I cannot believe that it has been five months since I have been out with my camera! The last time I really photographed anything was back in November when I imaged Messier 33, The Triangulum Galaxy. Since then, work has gotten in the way of play. As soon as the Christmas season was over I refocused on the maple sugarwoods, as a strong El Nino not so subtly hinted at a mild winter. With the chance for early season thaws we had to be ready much earlier than normal, and sure enough our first big sap run came during the first week of February. With only short periods of down-time, we boiled right through the 15th of April. I cannot remember a sugaring season where we boiled for ten weeks straight. Despite the long and intense sugaring season, I won’t complain, as it was a bumper crop and we produced a record amount of syrup! Now that sugaring is behind us I hope to spend more time outside under the stars photographing the coming season of deep space objects.
In the case of the photograph contained within this post, I was not actually under the stars, but rather, under The Star. It is easy to think of the sun as something greater than just a star, but the fact of the matter is, the sun is simply a star, albeit a very close star. At the center of our solar system, the sun is quite possibly the most important ingredient for life on Earth. The sun’s rays warm and energize our planet, and without it, Earth would be nothing more than a barren frozen rock hurtling through space.
The sun is located about 93 million miles from Earth. Most of my subjects in the sky are located thousands or millions of light years away from Earth, but this one is only 8 minutes and 19 seconds distant, when traveling at the speed of light. It’s diameter is about 109 times that of Earth, and it’s mass is over 330,000 times that of Earth. The sun accounts for over 99.8% of all the mass contained within our solar system. Simply put, it’s really really big. Currently the sun is classified as a G2V star and at 4.6 billion years old is around middle age. It is estimated that after another 5 billion years the hydrogen fusion at the sun’s core will end and it will change into a red giant star expanding dramatically in size encompassing the orbits of Mercury, Venus and possibly even Earth.
When observing and photographing the night sky I am always awed by the size and scope of the universe above. It is difficult to fathom how wide or distant a light year is, let alone thousands of light years. A light year is the distance in which light can travel in one year at 186,000 miles per second. To put this in perspective (if possible), one light year is equivalent to the distance around the circumference of the Earth, 240 million times. While the sun is infinitesimally small when compared to the larger features found in the night sky, it is still far to large to put into meaningful perspective. For example: Every second, through nuclear fusion, 700,000,000 tons of hydrogen is converted into 695,000,000 tons of helium and 5,000,000 tons of energy (gamma rays). And this process continuously chugs along for billions of years! If that isn’t enough to overwhelm you, think about the temperature of the sun. At it’s core it is 26,000,000 degrees fahrenheit, while Lava for comparison, is only a mere 2,000 degrees. I suppose this cocktail of material and reactivity is necessary to generate it’s output of 386 billion megawatts of power. By the way, the output of all 440 commercial nuclear power plants here on Earth only put out a collective 380,000 megawatts of power.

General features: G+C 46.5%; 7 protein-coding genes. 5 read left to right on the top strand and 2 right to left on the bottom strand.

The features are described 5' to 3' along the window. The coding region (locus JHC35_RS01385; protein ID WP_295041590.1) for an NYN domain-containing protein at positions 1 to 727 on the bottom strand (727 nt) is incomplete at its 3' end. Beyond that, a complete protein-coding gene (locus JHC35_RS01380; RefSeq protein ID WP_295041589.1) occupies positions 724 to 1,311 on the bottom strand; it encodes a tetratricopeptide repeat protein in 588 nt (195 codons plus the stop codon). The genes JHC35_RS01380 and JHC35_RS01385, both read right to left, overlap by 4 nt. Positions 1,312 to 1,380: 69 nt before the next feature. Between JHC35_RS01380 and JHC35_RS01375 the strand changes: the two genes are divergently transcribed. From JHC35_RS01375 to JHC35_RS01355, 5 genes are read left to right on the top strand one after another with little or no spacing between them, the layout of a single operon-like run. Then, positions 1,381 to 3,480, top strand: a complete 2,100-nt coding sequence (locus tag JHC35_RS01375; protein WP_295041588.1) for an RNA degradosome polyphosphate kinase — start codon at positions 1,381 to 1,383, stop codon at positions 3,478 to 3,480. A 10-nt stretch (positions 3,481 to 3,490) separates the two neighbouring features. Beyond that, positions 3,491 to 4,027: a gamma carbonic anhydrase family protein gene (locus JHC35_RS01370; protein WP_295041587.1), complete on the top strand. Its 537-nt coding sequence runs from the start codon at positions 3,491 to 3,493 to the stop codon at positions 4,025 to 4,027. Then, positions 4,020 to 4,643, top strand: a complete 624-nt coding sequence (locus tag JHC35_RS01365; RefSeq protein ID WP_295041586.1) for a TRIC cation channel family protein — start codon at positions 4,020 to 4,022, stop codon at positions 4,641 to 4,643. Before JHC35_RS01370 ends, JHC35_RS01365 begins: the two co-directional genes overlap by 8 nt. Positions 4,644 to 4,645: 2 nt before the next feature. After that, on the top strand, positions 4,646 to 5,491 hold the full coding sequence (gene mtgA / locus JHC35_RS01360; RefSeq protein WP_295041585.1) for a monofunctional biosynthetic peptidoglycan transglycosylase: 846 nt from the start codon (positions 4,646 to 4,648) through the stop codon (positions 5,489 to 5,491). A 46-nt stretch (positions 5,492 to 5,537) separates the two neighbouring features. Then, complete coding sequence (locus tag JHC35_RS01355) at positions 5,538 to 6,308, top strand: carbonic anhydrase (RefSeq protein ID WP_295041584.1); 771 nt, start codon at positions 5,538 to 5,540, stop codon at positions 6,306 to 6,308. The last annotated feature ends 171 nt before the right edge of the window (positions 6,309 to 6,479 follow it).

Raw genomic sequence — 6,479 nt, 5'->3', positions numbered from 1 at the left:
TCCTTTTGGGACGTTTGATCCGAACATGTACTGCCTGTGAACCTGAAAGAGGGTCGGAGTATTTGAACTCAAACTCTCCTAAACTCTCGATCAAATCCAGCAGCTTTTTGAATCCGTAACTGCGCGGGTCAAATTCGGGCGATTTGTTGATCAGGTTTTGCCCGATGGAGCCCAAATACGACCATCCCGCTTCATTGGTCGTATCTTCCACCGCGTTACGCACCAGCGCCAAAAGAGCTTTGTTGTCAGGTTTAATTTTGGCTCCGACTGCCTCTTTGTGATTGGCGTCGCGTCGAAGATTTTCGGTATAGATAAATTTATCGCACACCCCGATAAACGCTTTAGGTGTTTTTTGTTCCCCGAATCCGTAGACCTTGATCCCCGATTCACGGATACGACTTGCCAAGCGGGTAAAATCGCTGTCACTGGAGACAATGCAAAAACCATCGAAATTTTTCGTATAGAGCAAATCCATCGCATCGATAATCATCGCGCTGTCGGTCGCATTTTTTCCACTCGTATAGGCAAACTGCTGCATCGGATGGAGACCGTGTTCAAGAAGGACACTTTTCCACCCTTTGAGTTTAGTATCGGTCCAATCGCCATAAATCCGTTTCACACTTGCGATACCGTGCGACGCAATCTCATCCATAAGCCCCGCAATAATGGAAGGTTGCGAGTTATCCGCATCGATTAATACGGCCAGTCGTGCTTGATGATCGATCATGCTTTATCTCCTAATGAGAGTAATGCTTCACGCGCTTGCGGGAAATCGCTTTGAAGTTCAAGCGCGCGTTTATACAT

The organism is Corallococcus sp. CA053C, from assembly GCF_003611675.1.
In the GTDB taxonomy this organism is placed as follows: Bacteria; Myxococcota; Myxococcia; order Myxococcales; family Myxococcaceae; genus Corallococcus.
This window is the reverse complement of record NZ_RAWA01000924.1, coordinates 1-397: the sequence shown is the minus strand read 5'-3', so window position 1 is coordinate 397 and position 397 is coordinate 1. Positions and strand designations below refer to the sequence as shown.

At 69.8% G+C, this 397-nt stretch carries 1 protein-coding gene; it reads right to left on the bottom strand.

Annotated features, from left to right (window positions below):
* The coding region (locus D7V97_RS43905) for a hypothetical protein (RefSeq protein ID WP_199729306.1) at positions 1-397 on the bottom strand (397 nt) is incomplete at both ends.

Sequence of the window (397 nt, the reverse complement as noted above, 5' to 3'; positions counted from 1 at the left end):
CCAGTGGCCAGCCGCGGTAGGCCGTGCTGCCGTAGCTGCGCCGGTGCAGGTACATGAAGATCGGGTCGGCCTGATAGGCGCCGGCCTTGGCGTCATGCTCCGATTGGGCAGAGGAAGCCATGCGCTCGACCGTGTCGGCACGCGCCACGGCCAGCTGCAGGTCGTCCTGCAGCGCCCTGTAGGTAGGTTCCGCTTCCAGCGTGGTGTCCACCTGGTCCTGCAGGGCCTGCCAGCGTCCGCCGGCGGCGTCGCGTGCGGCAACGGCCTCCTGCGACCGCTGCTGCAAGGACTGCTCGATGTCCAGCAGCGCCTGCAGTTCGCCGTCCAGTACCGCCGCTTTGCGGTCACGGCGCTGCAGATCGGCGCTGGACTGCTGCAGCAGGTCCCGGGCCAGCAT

To the naked eye (DO NOT LOOK AT THE SUN WITHOUT PROPER PROTECTIVE LENSES) the sun appears as a featureless and intense white/yellow/orange disk in the sky. In reality, the sun is far from this, however special equipment is required to reveal the treasures hidden on and around it’s surface. Unfortunately, at this time I do not own a special Hydrogen Alpha telescope to allow me to see the more stunning features such as prominences, filaments and flares, but with some basic filtration one can at least reveal some surface detail and sunspots. The sun is an ever changing and evolving canvas and I hope to spend more time exploring it once I have the proper equipment.
WARNING: NEVER look directly at the sun through binoculars, a telescope or with your unaided eye. Serious eye damage and even blindness can result. To capture these images a Baader Astrosolar visual film was used to protect my eyes and my camera equipment.
Canon 750D, Canon 100-400II + 2.0xTC, 800mm, f11, ISO 400, 1/1000 sec, Baader Astrosolar Visual Film, 260 frames stacked, PixInsight, Lightroom
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